Photo: 2/2 Xi Jinping's Forced Labor Camps; & What is to be done? Christine McDaniel @christinemcdan; @mercatus : International trade economist. Sr research Fellow for American Economy & Globalization Program; and Weifeng Zhong, @Mercatus https://www.discoursemagazine.com/politics/2021/08/23/the-china-challenge-the-west-struggles-to-respond-to-beijings-forced-labor-camps/
Photo: 1/2 Xi Jinping's Forced Labor Camps; & What is to be done? Christine McDaniel @christinemcdan; @mercatus : International trade economist. Sr research Fellow for American Economy & Globalization Program; and Weifeng Zhong, @Mercatus https://www.discoursemagazine.com/politics/2021/08/23/the-china-challenge-the-west-struggles-to-respond-to-beijings-forced-labor-camps/
Imperialism which existed in the colonial era persists to this day and the system cannot do without it. In a 3 Part series, Prabhat Patnaik discusses his read on the history of capitalism from colonialism into the present. Prabhat Patnaik explains how the colonial system led to depression. Then, in advanced countries governments stepped in to increase demand and productivity, but how unless the periphery is available for extraction of wealth and cheap provision of inputs the system would collapse. So, the Global South was absorbed by a globalization process where finance becomes predominant, income deflation is widespread and governments everywhere are turned into the servants of financialization.
Ayana Young is a protector of wild nature and host of the podcast For the Wild - an interview-based show that examines and champions intersectional environmental and social justice, deep ecology, and land-based restoration. Topics include the Future History of Water, Queering Permaculture, Unruly Beauty, the Divine Time of Fungal Evolution, the Violence of Globalization, and much more. Together we talked about capitalisim, her involvement with the early stages of Occupy Wall Street, why she lives off the grid and how exactly that works with being an activist and media producer, the manner in which she curates her guests and creates episodic structure, and her thoughts on the future of humanity. Visit her work at https://forthewild.world/podcast And upcoming at Esalen: Move like the ocean. Sit like a mountain. What would it feel like to integrate that into your life? Take the first step on a leading-edge path to transform your body, heart, and spirit. Zuza and Scott Engler guide conscious movement, body-based inquiries of the Gestalt Practice, and stillness within nature to bring you to your authentic, luminescent, and radically alive version of you. It's happening at Esalen August 27th to 29th. Sign up for the workshop now: https://www.esalen.org/workshops/the-luminescent-body-moving-like-the-ocean-sitting-like-a-mountain Money should never be a barrier to transformation. Did you know Esalen has a scholarship program that can cover up to 90% of workshop tuition, accommodations, and travel expenses? Combined with our mission to increase diversity, apply to explore your own potential or give, to support the journey of another human. https://www.esalen.org/visit/scholarships What does it mean to be happy? Do you know your take on the meaning of life? A workshop exploring the practical aspects of R.D. Laing - at one time the most widely-read psychiatrist in the world - is happening at Esalen August 30th through September 3rd. Best suited for those familiar with Laing and his take on altered states, the nature of love, authenticity, and spirituality…. You'll explore fundamental theories and experiential exercises for modern life with leaders Michael Guy Thompson, Nita Gage, and Fritjof Capra. Register now: https://www.esalen.org/workshops/r-d-laing-in-the-21st-century-what-is-happiness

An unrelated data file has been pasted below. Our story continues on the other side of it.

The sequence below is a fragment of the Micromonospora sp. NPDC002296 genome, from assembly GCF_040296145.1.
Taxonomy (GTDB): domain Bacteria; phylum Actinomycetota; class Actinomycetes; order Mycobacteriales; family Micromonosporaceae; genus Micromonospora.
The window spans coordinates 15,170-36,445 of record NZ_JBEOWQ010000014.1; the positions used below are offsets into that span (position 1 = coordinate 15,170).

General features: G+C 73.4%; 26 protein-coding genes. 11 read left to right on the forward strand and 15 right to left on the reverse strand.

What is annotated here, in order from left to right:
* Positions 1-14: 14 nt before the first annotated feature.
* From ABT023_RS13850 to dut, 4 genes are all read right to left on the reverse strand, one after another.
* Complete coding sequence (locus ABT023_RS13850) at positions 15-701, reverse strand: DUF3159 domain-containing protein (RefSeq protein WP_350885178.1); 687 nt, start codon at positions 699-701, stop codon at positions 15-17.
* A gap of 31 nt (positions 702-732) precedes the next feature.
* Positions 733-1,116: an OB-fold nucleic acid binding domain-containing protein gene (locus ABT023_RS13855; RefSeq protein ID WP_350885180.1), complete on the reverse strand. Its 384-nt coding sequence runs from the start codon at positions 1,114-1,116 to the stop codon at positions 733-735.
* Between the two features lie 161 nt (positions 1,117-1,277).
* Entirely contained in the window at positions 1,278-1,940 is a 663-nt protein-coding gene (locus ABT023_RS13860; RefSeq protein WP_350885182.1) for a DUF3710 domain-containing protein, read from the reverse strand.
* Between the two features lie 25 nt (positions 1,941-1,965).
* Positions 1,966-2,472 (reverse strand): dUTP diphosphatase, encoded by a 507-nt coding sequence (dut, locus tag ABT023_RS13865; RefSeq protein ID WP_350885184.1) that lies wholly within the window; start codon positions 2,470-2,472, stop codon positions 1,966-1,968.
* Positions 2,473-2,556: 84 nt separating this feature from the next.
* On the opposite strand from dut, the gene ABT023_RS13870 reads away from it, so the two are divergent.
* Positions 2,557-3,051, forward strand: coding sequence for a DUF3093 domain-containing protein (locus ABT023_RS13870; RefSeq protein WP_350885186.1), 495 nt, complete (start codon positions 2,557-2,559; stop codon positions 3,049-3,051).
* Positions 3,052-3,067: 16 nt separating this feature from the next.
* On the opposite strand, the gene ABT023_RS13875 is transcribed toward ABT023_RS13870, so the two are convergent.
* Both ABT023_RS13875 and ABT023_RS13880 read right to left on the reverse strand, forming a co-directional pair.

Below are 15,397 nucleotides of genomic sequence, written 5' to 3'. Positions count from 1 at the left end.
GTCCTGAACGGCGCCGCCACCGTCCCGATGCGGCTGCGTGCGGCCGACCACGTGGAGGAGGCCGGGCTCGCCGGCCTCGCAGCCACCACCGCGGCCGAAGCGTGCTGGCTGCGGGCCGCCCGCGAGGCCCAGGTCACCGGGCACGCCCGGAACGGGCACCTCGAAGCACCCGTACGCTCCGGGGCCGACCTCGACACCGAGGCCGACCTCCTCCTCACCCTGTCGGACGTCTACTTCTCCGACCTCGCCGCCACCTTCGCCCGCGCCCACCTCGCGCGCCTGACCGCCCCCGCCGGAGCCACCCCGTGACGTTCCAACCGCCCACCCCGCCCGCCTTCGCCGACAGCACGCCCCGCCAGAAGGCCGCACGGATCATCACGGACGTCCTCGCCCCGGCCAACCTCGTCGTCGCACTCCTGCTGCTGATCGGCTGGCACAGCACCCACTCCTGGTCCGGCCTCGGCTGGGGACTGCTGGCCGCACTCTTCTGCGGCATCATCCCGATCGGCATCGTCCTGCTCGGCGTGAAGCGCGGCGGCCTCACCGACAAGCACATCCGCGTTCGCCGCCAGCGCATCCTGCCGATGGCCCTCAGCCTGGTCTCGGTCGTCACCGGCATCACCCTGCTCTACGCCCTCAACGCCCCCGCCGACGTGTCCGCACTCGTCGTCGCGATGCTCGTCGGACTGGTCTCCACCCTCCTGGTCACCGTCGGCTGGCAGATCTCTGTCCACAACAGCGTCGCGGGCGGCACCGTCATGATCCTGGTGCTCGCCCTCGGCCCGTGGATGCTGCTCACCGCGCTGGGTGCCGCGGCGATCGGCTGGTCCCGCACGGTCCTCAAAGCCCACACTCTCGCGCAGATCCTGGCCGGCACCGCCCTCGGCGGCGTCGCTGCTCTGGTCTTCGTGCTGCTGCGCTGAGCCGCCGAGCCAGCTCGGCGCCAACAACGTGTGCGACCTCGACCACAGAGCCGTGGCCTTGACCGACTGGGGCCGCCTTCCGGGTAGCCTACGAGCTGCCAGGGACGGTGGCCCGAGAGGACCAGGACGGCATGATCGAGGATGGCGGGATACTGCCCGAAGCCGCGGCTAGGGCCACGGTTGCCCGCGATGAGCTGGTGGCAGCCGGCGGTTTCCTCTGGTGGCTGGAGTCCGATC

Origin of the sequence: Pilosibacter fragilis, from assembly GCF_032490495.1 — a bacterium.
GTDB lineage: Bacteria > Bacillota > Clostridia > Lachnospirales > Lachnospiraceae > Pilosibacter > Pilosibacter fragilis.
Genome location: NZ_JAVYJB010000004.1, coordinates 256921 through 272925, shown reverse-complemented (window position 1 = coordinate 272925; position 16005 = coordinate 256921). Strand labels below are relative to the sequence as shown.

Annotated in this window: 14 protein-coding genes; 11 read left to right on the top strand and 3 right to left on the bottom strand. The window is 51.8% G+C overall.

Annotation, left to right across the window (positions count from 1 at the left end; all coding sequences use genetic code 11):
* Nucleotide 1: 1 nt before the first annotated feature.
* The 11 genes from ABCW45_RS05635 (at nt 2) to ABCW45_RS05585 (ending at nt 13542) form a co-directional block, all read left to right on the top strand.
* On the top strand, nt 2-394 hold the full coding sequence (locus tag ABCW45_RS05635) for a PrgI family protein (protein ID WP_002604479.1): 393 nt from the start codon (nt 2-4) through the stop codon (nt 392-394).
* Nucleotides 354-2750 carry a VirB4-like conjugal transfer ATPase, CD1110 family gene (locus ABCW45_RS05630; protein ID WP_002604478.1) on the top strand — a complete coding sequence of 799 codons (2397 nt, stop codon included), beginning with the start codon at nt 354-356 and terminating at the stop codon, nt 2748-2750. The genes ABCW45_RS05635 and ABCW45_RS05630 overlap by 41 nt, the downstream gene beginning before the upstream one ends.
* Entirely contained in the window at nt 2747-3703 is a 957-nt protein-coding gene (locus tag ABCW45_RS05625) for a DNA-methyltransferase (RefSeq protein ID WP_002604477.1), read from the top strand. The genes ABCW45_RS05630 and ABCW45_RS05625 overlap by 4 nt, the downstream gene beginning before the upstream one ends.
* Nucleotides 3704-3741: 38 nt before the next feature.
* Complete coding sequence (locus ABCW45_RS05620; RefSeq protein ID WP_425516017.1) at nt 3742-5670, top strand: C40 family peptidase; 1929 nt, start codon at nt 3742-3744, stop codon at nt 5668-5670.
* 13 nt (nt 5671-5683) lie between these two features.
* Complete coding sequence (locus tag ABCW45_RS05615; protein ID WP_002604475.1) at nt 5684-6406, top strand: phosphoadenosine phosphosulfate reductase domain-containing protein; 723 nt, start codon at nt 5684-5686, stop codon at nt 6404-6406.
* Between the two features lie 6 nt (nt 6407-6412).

The ubiquity of water is demonstrated in almost everything we come into contact with. It's responsible for everyday objects like blue jeans, bread, and coffee, it rushes through pipes below our feet, is necessary for industrial violence like fracking, mapped through watersheds, exists as a healing modality, and is also a great source of pleasure - yet most of us take water for granted as a mundane necessity, rarely stopping to look at how tightly water is woven into politics, science, and the economy. This week on the podcast we look at the power and ubiquity of water in a world where it is becoming scarce with guest Andrea Ballestero. Andrea explores the tensions that exist between a human right and a commodity, water futures, pricing mechanisms, the fallacy of rationing and block pricing, and water scarcity. Andrea Ballestero is Associate Professor of Anthropology at Rice University and she is also the founder and director of the Ethnography Studio. Her background includes a law degree, training in Natural Resource Policy, and a Ph.D. in anthropology. Her recent book, A Future History of Water, examines the daily work of implementing the human right to water in Costa Rica and in Northeast Brazil. This book is open access and available for download for free on her website. Dr. Ballestero is currently researching cultural imaginaries of the underground in Costa Rica, particularly aquifers. Her research and all of her publications can be found at https://andreaballestero.com/. Music by The Pit-Yak Aiodoi, Palo-Mah (Suculima), and Jahnavi Veronica. Visit our website at forthewild.world for the full episode description, references, and action points.
In this episode, Hank and Nate tackle a listener requested topic: Globalization! They chat about their own views around the subject through the lens of a particular work by Thomas Hylland Eriksen, "Globalization, the Key Concepts" which they failed to read in full. Still a fun one! We'd love to hear from you! All questions, comments, and ideas are welcome. Send us an email at email@example.com Or send us a voice message instead Rate us 5 stars on Apple Podcasts Support us on Patreon Follow us on Instagram Follow us on Twitter Thank you so much for your support!
Tim Newfield (Georgetown University) talks to Merle and Lee about the connected histories of climate change and diseases that become pandemics, focusing on the early medieval and late antique periods. Tim opens by discussing the global cooling events starting in 536 and how researchers know they happened through various proxy datasets, such as tree rings, along with how historians should approach using these types of natural sources. He then talks about the long-term climate cooling event, the Late Antique Little Ice Age, along with its supposed connections to the outbreak of the Justinianic Plague in 541. Tim also talks about why researchers have remained so focused on the influence of climate on plague. At the end, he discusses where he believes the field of pre-modern historical diseases is going and the influence of Covid in this trajectory.
BIMCO shipping analyst Peter Sand joins Carnegie Council Senior Fellows Nick Gvosdev and Tatiana Serafin to discuss how the effects of the pandemic on shipping--container shortages, port congestion, demand outstripping supply (from ketchup to semiconductors)--are creating an opportunity for world leaders to re-embrace globalization. Can the Infrastructure Bill proposed by President Biden promote U.S. competitiveness in global trade or will geopolitics and China get in the way?